(Photo credit: Alya Nowilaty/Fourth Estate)
As part of the Dialogue and Discussion Project, the Mason community came together last Tuesday night to discuss Islamophobia.
The evening started with each of three panelists giving a short presentation.
Remaz Abdelgader, a senior conflict analysis and resolution major and student activist, began by sharing the personal impact Islamophobia has had on her life. She expressed “the subtle discrimination” she experienced on a daily basis, and then narrated an overtly Islamophobic experience that took place during her second year at Northern Virginia Community College.
“This happened after I had just left an evening biology class in community college. ‘Move out of the way you terrorist,’ he screamed at me as only inches separated my physical body with his car. The force jolted me and I threw myself back. As his car came to a screeching halt, the stranger rolled down his window completely and stuck his head out to stare. I was stunned at what had just occurred, I looked on with fear into the stranger’s eyes fearing that he might just shoot me, as he went on to say the following:
‘This isn’t Iraq bitch. I hate you Muslims, you’re lucky I don’t kill you,’” Abdelgader said.
Abdelgader continued to explain that the American Muslim community has experienced, and is continuing to experience, the first six out of ten stages of genocide, according to Gregory Stanton, founder of Genocide Watch and professor of Conflict Analysis and Resolution.
Abdelgader added that the institutionalization of xenophobia, which is the dislike or fear of people from other countries, and discriminatory policies perpetuates and mobilizes hate, while inducing fear.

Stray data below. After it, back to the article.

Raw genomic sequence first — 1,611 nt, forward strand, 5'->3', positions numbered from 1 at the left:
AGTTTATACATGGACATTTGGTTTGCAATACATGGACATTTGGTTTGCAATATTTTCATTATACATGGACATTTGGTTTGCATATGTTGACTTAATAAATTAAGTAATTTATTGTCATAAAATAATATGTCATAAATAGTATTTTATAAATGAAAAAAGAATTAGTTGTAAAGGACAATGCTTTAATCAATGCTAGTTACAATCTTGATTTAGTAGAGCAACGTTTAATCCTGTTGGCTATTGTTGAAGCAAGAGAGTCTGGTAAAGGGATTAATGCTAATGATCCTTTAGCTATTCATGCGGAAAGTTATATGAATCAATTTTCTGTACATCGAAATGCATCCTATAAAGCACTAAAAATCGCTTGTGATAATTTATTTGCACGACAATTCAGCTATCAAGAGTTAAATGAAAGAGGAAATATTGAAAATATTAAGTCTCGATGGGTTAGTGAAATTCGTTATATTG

“Fear allows us to be accepting of conformity and oppression, fear erodes the foundation of democracy, and fear kills freedom,” Abdelgader said.
Next, Nathan Lean, author of “The Islamophobia Industry,” explained that Islamophobia exists on two levels. We experience, confront and interact with Islamophobia on the micro level. While Islamophobia on the macro level not only includes prejudice within the workplace, community, schools, neighborhoods and so on, it is also fixed to larger power structures “that are fairly intractable,” Lean said. “It’s institutionalized in a way that makes dealing with it very difficult.”
According to Lean, the problem with addressing prejudice that exists at both levels is that even if progress is made on the micro level, much progress will still need to be made on the macro one. Unlike other institutionalized prejudices, however, Islamophobia is fastened to American foreign policy in regards to Muslim-majority countries, predominantly ones in the Middle East.
“There is this foreign policy apparatus that drives so much of this phenomenon, and really drives and animates what we see and experience at the micro level,” Lean said.
In order to address Islamophobia at the macro level, Lean believes that a “robust critique of foreign policy” is essential. This involves “uncomfortable but necessary conversations and dialogues” on a variety of issues from drone attacks to the Israeli-Palestinian conflict. Moreover, there is this “drift towards a state of perpetual warfare” that needs to be re-evaluated.